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How do you get a copy of an earlier revision of a file in Mercurial without making that the new default working copy of the file in your workspace?

I've found the hg revert command and I think it does what I want but I'm not sure.

I need to get a copy of an earlier revision of my code to work with for a few minutes. But I don't want to disturb the current version which is working fine.

So I was going to do this:

hg revert -r 10 myfile.pls

Is there a way to output it to a different directory so my current working version of the file is not disturbed? Something like:

hg revert -r 10 myfile.pls > c:\temp\dump\myfile_revision10.pls
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2 Answers 2

up vote 35 down vote accepted

The cat command can be used to retrieve any revision of a file:

$ hg cat -r 10 myfile.pls

You can redirect the output to another file with

$ hg cat -r 10 myfile.pls > old.pls

or by using the --output flag. If you need to do this for several files, then take a look at the archive command, which can do this for an entire project, e.g.,

$ hg archive -r 10 ../revision-10

This creates the folder revision-10 which contains a snapshot of your repository as it looked in revision 10.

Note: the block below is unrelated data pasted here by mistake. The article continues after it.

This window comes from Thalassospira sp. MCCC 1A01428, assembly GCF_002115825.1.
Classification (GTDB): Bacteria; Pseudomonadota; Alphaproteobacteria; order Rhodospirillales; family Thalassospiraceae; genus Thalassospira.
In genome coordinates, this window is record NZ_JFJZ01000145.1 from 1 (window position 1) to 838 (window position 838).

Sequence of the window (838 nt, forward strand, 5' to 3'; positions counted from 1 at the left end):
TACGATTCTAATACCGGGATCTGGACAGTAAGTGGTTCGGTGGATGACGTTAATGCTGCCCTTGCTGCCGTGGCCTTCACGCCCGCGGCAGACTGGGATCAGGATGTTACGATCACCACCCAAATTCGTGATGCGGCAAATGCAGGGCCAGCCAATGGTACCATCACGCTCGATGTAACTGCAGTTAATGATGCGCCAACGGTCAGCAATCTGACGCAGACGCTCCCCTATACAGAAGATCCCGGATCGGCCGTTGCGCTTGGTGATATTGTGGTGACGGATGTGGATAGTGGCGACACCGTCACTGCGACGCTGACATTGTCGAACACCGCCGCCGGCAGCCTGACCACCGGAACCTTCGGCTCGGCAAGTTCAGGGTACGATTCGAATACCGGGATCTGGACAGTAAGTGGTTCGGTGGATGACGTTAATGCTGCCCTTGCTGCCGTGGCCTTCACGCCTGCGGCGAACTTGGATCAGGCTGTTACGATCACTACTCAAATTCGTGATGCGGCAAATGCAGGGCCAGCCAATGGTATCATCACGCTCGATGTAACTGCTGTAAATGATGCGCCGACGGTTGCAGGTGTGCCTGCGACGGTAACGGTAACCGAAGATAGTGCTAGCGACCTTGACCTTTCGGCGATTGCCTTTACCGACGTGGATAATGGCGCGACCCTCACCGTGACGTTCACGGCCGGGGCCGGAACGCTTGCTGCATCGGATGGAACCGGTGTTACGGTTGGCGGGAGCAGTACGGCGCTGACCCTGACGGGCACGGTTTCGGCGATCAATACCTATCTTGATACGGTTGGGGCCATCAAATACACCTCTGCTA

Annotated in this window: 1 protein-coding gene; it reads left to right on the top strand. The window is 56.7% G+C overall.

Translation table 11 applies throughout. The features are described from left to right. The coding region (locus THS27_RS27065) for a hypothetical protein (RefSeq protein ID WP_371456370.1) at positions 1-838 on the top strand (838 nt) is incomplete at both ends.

However, most of the time you should just use the update command to checkout an earlier revision. Update is the command you use to bring the working copy up to date after pulling in new changes, but the command can also be used to make your working copy outdated if needed. So

$ hg update -r 10   # go back
(look at your files, test, etc...)
$ hg update         # go back to the tip
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Thanks for the useful and concise description of update! I was a bit jittery before using the update command (as was coriolanus I suppose). –  Shashank Sawant Mar 16 at 20:48

The command you use is this:

hg cat -r 10 myfile.pls > C:\temp\dump\myfile_revision10.pls

Knowing a bit of Unix helps with Mercurial commands. Perhaps cat should have a built in alias print or something similar.

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